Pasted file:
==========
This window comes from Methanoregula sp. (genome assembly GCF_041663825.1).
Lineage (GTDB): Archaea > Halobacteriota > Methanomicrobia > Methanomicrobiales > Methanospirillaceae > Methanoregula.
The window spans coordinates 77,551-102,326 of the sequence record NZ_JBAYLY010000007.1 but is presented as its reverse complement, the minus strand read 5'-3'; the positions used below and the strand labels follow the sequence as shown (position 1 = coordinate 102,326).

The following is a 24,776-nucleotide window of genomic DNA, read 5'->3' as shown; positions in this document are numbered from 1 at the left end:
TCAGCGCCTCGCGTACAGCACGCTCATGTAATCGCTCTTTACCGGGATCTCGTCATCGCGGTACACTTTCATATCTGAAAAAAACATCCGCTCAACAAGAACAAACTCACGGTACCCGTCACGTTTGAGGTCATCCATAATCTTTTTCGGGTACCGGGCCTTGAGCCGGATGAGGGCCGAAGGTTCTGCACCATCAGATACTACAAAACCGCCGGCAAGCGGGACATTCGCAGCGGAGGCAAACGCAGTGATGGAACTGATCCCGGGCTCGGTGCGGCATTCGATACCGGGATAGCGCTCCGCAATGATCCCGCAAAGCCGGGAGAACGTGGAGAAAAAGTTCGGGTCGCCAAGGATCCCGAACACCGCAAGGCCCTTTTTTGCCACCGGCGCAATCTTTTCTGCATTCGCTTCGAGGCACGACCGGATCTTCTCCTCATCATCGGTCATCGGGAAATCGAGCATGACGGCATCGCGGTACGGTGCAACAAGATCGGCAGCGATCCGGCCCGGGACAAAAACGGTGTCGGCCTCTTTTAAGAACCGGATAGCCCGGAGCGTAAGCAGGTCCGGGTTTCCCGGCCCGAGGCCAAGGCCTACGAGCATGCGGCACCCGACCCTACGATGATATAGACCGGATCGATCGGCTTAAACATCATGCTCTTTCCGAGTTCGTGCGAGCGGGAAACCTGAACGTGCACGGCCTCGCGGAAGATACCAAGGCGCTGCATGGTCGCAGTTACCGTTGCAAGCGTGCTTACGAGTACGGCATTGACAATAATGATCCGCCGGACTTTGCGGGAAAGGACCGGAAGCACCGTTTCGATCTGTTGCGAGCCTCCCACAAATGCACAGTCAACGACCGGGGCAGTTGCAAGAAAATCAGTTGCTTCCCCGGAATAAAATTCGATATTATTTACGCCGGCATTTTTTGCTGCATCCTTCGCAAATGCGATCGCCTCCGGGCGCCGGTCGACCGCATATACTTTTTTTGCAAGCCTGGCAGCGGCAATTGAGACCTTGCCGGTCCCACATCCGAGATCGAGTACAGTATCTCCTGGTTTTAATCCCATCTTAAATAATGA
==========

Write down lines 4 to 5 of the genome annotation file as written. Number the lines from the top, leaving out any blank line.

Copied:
The following is a 24,776-nucleotide window of genomic DNA, read 5'->3' as shown; positions in this document are numbered from 1 at the left end:
TCAGCGCCTCGCGTACAGCACGCTCATGTAATCGCTCTTTACCGGGATCTCGTCATCGCGGTACACTTTCATATCTGAAAAAAACATCCGCTCAACAAGAACAAACTCACGGTACCCGTCACGTTTGAGGTCATCCATAATCTTTTTCGGGTACCGGGCCTTGAGCCGGATGAGGGCCGAAGGTTCTGCACCATCAGATACTACAAAACCGCCGGCAAGCGGGACATTCGCAGCGGAGGCAAACGCAGTGATGGAACTGATCCCGGGCTCGGTGCGGCATTCGATACCGGGATAGCGCTCCGCAATGATCCCGCAAAGCCGGGAGAACGTGGAGAAAAAGTTCGGGTCGCCAAGGATCCCGAACACCGCAAGGCCCTTTTTTGCCACCGGCGCAATCTTTTCTGCATTCGCTTCGAGGCACGACCGGATCTTCTCCTCATCATCGGTCATCGGGAAATCGAGCATGACGGCATCGCGGTACGGTGCAACAAGATCGGCAGCGATCCGGCCCGGGACAAAAACGGTGTCGGCCTCTTTTAAGAACCGGATAGCCCGGAGCGTAAGCAGGTCCGGGTTTCCCGGCCCGAGGCCAAGGCCTACGAGCATGCGGCACCCGACCCTACGATGATATAGACCGGATCGATCGGCTTAAACATCATGCTCTTTCCGAGTTCGTGCGAGCGGGAAACCTGAACGTGCACGGCCTCGCGGAAGATACCAAGGCGCTGCATGGTCGCAGTTACCGTTGCAAGCGTGCTTACGAGTACGGCATTGACAATAATGATCCGCCGGACTTTGCGGGAAAGGACCGGAAGCACCGTTTCGATCTGTTGCGAGCCTCCCACAAATGCACAGTCAACGACCGGGGCAGTTGCAAGAAAATCAGTTGCTTCCCCGGAATAAAATTCGATATTATTTACGCCGGCATTTTTTGCTGCATCCTTCGCAAATGCGATCGCCTCCGGGCGCCGGTCGACCGCATATACTTTTTTTGCAAGCCTGGCAGCGGCAATTGAGACCTTGCCGGTCCCACATCCGAGATCGAGTACAGTATCTCCTGGTTTTAATCCCATCTTAAATAATGA